Things to Know When Adopting a Puppy in Colorado
We recently adopted a new puppy. As is with most puppies, he’s in the chewing and biting phase. In his little mind, everything in the house is up for grabs. I haven’t had a puppy in a very long time. If you’re looking to add a puppy to your household, here are some helpful tips.
Just like most children, puppies don’t necessarily do as they’re told. This is especially true if your new puppy has not lived in another home for long and hasn’t yet been trained. Our old dog was 6 months old when we adopted him. He was already potty trained and knew how to use a doggy door. He didn’t listen so great at first, and sometimes still doesn’t, but he has finally grown into listening with his incredibly large ears.
Our household relies heavily on schedules. This is something to consider when getting a new puppy. Puppies need consistent routines to make sure they have time to eat, time to play, potty breaks, and even sleep.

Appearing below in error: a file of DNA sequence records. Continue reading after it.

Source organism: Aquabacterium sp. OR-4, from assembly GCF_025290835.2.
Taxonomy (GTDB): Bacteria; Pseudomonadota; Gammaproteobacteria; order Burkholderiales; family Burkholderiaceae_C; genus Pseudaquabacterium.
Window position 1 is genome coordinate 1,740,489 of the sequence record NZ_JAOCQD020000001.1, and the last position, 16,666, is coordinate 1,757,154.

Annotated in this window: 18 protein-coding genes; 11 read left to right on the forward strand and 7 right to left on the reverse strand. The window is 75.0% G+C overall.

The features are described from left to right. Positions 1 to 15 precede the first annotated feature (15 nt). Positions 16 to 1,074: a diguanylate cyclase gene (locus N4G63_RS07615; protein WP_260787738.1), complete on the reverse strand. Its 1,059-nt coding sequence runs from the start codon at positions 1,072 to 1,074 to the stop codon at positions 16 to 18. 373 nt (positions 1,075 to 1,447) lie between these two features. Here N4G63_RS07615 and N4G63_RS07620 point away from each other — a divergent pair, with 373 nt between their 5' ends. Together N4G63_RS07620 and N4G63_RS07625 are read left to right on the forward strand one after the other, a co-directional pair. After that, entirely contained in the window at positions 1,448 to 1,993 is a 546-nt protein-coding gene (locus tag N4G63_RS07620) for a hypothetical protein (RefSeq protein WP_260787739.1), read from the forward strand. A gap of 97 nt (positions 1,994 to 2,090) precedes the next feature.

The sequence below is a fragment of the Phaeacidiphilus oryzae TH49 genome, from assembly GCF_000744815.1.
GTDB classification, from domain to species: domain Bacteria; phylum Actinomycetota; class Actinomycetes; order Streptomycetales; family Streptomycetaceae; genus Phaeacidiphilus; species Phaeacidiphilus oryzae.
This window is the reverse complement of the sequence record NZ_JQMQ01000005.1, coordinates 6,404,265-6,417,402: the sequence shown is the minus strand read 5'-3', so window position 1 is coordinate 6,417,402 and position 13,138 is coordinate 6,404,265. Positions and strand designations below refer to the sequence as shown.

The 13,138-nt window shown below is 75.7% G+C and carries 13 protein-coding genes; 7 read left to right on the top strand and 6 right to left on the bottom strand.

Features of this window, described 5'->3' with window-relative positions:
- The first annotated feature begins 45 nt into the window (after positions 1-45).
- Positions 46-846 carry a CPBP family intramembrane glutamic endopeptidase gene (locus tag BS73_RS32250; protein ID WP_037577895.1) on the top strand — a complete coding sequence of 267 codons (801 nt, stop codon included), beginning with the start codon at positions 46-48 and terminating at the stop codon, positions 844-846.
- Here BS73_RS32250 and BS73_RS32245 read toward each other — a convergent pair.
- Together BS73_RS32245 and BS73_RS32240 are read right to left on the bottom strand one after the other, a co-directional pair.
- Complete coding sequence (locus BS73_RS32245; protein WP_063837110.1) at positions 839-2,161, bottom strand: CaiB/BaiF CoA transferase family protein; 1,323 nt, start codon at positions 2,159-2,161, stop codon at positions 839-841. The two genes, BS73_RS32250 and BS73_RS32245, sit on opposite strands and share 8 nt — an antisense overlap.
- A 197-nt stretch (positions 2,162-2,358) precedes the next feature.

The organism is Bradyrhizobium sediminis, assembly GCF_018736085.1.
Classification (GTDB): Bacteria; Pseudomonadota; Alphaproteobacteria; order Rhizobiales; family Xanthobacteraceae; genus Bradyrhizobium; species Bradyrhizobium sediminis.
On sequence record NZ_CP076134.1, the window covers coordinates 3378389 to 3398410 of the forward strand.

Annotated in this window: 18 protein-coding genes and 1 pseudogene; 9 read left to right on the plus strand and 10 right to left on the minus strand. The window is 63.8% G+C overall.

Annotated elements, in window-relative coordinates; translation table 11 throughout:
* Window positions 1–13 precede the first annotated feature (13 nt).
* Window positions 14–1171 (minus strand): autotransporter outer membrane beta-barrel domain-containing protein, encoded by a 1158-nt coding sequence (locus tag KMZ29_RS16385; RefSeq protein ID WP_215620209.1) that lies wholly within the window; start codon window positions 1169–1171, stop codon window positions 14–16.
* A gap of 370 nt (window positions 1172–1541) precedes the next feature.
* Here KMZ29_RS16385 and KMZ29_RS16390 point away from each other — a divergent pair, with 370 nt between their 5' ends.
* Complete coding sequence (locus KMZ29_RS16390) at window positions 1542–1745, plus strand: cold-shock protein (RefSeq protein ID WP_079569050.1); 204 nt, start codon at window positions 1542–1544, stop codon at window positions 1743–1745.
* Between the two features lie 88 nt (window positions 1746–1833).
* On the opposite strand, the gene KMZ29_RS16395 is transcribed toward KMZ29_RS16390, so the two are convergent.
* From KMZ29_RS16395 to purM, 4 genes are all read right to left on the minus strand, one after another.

As I said earlier, most puppies like to chew (and bite) a lot. If you have things in your house that you don’t want destroyed, or items that could be dangerous, make sure those items are put away and out of the reach of your new pup. Our new little guy has already demolished several pairs of socks. Luckily, he didn’t eat them and only tore them to smithereens.
If you’re planning on keeping your puppy outdoors, a fenced yard is always best. Larger and more active dogs need plenty of room to run and play.
Not all dogs get along. We were lucky in this case. We wanted a friend for our older dog, and they are, so far, getting along quite well. Sure, they have their moments, but so do our kids.
Make sure you are giving your growing puppy plenty of food and be sure to keep the water bowl filled too. This is especially important when it’s hot and when you have more than one dog playing all day. Ask me how I know.
If you’ve never owned a dog, and are considering adopting a puppy, know that you have to be able to supply your puppy with basic needs. Dogs need to eat, play, and interact with their owner. They need to go outside but can’t be left alone for long periods of time. If these basic needs can’t come first, because you are overly busy, it might be best to wait a little longer to get a puppy.